Artist/educator/curator Jody Boyer organized and will exhibit in The Power of Nine, an exhibition of nine visual artists opening at Bancroft Street Marketplace this Friday, June 22 (details below). She generously takes time out from mommyhood and…
I’ve never met nor heard of this woman before. But I feel oddly akin to her just by reading this interview. Similar views on feminism in the arts and photography, and most importantly her experience with motherhood. I’m really interested to see her work…
if you're going to break into someone's car, especially mine, do it right.
take the stereo, dig the five dollars in change out of the ashtray, take the sixty dollars-worth of shoes in the back seat, or better yet - find the spare key in the center console and take the damn car.
don’t fling my pens out from the $2 make-up bag and decide that it, along with my stained white work apron, is worth me having to replace a busted window and sweep up the glass carnage. because it’s not.
punk kids don’t know what it means to be a true thief. go big or go home, ya dummy.
“Sometimes it’s good to grow a tough hide, but when I hear people say that they won’t get a dog because they had one when they were a kid and it died, or that they don’t want to fall in love because it hurts too much, I’m like, ‘fuck you.’ It pisses me off to think that we’re conditioned to push away bad feelings and to think that anything that’s uncomfortable is something to be avoided. When things are really bad nowadays, I recognize the value in it because it’s me filling my quota— it’s going to make my joy more intense later.”—Fiona Apple (via pitchfork)
Boys are adorable. Boys trail off their sentences in an appealing way. Boys get haircuts from their roommate, who “totally knows how to cut hair.” Boys can pack up their whole life and move to Brooklyn for a gig if they need to. Boys have “gigs.” Boys are broke. And when they do have money, they spend it on a trip to Colorado to see a music festival.
Boys can talk for hours with you in a diner at three in the morning because they don’t have regular work hours. But they suck to date when you turn 30…
At this point you might want to smack me and say: “Are you seriously just another grown woman talking about how she wants a man who isn’t afraid of commitment?” Let me explain! I’m not talking about commitment to romantic relationships. I’m talking about commitment to things—houses, jobs, neighborhoods. Paying a mortgage. When men hear women want a commitment, they think it means commitment to a romantic relationship, but that’s not it. It’s a commitment to not floating around anymore. I want a guy who is entrenched in his own life. Entrenched is awesome.
So I’m into men now, even though they can be frightening. I want a schedule-keeping, waking-up-early, wallet-carrying, picture-hanging man. I don’t care if he takes prescription drugs for cholesterol or hair loss. (I don’t want that, but I can handle it. I’m a grown-up too.)
From Mindy Kaling’s Glamour article (although I believe it’s also part of her awesome book Is Everyone Hanging Out Without Me?) Why You Need a Man, Not a Boy
I kind of go back and forth on this idea of dating “men” versus “boys.” I’m 23, one year into my career, I live by myself, have my finances under control, etc. Sometimes I think I need “boys” in my life so I don’t take myself too seriously or grow up too fast or whatever. However, I also want to have standards. Dating is the worst.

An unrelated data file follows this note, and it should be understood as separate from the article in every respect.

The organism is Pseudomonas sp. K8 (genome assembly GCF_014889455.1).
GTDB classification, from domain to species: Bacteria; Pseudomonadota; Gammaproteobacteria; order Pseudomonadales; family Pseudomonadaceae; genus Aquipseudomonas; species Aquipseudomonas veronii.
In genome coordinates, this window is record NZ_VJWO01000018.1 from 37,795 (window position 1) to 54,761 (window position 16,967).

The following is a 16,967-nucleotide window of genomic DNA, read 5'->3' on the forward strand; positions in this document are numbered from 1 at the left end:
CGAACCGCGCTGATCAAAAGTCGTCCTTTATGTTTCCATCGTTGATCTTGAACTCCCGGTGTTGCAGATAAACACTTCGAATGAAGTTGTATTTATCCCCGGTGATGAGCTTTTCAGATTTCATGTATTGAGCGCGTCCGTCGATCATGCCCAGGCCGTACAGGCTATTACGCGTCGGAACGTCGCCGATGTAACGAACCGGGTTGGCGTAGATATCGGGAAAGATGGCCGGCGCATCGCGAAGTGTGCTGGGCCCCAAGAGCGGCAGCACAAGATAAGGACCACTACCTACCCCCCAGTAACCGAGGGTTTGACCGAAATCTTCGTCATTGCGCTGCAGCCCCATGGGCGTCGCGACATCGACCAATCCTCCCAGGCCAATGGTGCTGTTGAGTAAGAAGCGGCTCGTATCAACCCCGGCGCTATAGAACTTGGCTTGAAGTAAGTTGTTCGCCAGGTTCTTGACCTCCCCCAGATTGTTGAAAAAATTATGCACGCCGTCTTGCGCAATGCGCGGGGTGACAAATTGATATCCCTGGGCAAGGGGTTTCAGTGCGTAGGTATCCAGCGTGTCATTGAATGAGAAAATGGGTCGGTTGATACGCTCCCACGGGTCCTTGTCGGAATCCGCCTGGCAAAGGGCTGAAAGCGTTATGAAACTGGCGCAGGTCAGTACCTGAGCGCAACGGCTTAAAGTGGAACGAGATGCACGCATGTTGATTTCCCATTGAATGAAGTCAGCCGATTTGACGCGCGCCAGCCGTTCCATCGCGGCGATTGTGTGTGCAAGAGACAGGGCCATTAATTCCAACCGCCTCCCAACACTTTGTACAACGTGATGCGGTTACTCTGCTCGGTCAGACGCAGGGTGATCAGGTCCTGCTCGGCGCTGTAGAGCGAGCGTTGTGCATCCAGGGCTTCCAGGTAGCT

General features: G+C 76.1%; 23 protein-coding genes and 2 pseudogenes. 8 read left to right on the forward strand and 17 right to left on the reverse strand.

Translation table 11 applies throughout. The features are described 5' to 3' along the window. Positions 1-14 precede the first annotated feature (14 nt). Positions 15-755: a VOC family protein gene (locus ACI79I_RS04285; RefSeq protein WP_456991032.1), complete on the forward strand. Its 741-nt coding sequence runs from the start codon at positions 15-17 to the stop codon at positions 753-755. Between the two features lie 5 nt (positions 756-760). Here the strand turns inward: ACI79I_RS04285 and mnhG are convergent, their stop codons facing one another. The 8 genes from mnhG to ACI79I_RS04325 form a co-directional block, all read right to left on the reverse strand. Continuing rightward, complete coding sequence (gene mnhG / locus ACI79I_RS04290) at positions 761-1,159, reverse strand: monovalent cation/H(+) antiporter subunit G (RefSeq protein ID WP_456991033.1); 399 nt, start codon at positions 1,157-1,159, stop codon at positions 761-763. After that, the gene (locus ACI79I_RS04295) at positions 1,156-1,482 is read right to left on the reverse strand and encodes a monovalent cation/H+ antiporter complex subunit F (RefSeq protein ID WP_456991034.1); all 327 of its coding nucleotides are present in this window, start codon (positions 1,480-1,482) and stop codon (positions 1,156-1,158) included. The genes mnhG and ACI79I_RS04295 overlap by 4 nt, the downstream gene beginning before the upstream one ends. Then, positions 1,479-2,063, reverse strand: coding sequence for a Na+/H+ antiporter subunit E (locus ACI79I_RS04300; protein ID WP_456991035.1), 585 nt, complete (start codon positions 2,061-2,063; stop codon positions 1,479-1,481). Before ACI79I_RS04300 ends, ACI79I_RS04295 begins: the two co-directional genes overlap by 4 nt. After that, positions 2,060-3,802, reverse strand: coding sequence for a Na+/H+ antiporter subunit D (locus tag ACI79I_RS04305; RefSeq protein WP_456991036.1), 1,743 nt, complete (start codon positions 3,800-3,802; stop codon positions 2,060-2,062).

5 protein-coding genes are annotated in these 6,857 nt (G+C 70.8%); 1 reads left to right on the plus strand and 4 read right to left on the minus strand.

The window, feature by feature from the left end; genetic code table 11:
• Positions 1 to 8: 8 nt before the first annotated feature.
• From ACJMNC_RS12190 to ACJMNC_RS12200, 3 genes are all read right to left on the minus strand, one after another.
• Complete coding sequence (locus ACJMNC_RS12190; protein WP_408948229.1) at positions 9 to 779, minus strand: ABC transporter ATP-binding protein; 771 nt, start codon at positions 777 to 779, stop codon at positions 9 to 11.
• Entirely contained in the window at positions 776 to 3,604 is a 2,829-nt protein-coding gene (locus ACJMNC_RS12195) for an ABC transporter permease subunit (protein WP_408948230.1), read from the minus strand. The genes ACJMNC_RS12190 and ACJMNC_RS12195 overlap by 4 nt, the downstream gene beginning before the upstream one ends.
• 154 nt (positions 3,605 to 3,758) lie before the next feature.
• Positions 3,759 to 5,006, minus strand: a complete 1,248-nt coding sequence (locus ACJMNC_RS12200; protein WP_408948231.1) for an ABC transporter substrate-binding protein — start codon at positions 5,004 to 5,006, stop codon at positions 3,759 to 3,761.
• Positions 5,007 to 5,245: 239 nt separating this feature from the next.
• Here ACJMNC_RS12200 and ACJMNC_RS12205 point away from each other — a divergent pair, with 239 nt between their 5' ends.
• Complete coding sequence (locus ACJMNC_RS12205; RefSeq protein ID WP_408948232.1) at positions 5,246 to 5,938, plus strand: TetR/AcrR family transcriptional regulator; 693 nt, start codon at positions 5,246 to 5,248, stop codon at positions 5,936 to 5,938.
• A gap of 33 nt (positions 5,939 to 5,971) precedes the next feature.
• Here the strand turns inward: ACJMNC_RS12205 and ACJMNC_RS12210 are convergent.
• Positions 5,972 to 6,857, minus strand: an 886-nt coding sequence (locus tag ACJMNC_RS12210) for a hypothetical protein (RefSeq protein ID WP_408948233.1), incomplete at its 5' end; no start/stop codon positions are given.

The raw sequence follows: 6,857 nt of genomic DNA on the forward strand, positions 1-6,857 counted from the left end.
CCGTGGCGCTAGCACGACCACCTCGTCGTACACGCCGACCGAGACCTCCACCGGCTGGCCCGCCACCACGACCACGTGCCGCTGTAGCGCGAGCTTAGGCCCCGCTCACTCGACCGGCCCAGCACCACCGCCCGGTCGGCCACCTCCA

for once in my life i have a committed boyfriend. a soon-to-be 30-year-old teacher who is incredibly committed to his job, his family, and his home-life (granted, it’s an apartment, but he keeps it spic and span and is constantly on the hunt for new furnishings - i think, deep down, he’s doing this because he’s restless and planning ahead… he wants to own a house soon). he is very good to me, and i have little to no grievances. for the first time i’m actually happy and content to be in what one may call a serious relationship. i serial dated boys long enough. boys were my friends as well as my foes. they made me hate my looks, my personality, my jobs. they made me cry. they lead to me to drink to oblivion. but ultimately my period of dating boys made me lose confidence in myself. i enjoyed my time being single because i felt like i didn’t have to answer to anyone; to explain why i am who i am and why i do the things i do. i could just be. my time being single was always a healthy time - oddly enough i was mostly at my lowest lows whilst dating boys.
long post short, i’m happy with my committed relationship. it/he allows me to still relish in my alone time without being bombarded with all the “are you alright? are you mad at me? why haven’t you called or texted? are you on your period?” bullshit questions that previous boyfriends would ask. we have an understanding - i’ll see you when i see you. i’ll enjoy every moment of it. and then we’ll go back to our daily lives… because no matter if you are single or in a relationship, the world still turns. employment is necessary. family time is crucial. and above all, solitude is healthy. i think i’m pretty lucky to have a man like him around.
my apartment building smells like soggy corn flakes.
also, i believe that every may 31st should be an overcast, rainy, jeans and sweater day. because june 1st deserves to be the perfect temperature day: 68, partly cloudy, low wind, slight chance of rain.
to all the idiots that complained about it being too cold today at the coffeeshop: you’re an idiot. sweater weather is the best type of weather. all.year.round.